Date of Award

2014

First Advisor

David Myers

Second Advisor

Erin McMullin

Abstract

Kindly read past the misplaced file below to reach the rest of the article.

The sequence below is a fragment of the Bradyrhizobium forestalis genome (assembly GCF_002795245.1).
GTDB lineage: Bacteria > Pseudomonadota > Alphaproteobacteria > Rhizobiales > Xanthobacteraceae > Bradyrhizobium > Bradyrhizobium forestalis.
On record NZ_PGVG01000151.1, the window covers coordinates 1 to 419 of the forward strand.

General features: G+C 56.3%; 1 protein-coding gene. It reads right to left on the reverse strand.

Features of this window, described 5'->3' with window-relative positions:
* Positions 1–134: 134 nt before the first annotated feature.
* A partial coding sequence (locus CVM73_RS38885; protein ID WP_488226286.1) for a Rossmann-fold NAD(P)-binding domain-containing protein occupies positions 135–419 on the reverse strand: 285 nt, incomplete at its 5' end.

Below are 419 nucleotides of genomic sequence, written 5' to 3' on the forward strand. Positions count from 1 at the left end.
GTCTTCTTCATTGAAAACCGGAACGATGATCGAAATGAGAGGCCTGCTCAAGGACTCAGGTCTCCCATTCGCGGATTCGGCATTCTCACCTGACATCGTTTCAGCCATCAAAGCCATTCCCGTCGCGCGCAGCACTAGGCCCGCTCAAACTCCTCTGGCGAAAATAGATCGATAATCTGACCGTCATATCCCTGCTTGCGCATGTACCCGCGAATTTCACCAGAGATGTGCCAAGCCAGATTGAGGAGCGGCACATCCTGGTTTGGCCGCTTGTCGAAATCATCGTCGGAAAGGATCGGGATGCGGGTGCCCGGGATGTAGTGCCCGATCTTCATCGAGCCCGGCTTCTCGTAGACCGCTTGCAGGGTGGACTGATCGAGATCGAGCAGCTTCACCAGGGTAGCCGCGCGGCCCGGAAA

Marine sponges have been shown to contain butenolide compounds that have antibiotic and antifungal activity, but they only make these compounds on a milligram scale (Hamada, 2005). With bacterial and fungal resistance increasing in modern society, a means for making new antibiotic and antifungal agents on a large-scale becomes necessary. This thesis discusses a step-by-step synthesis of target butenolide compounds, similar to those found in marine sponges, which have potential antibiotic activity (Jakubowski et al., 1982). Over the course of ten months, synthesis of target butenolide compounds was almost completed, and a number of alkynoic acids, and one butenolide, were tested for antibiotic and antifungal activity using the Kirby-Bauer disc assay (Hudzicki, 2013). All compounds tested were found to have activity against S. aureus. While the synthetic scheme was not completely finished, carbon backbones were built with varying unsaturations and methylations, which could allow for the large-scale production of a potentially endless variety of alkynoic acids and butenolides with possible biological activity. This could open up an entire new area of antibiotic and antifungal compounds for the future of Western medicine.

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